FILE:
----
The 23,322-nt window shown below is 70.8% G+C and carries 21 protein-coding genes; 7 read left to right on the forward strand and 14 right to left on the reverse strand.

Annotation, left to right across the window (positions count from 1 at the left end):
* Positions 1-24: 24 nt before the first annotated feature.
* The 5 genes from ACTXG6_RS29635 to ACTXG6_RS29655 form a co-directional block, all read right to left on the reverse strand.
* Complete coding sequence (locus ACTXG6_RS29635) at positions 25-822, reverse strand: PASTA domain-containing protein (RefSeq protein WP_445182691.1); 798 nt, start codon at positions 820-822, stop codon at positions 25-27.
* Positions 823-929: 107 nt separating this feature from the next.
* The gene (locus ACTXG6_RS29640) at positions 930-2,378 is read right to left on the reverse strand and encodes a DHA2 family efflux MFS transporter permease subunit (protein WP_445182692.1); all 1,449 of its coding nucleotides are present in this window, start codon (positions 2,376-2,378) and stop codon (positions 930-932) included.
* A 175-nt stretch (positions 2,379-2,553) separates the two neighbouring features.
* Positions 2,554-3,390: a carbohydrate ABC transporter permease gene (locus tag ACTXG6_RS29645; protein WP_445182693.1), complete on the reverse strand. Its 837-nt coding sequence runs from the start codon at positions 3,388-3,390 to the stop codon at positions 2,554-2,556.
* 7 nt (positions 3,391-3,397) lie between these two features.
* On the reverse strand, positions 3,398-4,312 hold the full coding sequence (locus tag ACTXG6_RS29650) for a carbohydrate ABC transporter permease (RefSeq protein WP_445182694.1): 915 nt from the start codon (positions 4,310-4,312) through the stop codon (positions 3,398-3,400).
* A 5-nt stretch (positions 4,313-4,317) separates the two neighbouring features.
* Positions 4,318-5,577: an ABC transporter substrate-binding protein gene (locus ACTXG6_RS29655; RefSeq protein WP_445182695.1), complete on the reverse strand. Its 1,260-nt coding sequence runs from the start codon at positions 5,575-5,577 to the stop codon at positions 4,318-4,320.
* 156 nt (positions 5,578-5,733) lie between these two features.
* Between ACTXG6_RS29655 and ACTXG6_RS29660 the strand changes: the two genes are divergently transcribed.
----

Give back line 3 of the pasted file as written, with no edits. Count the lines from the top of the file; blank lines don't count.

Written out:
* Positions 1-24: 24 nt before the first annotated feature.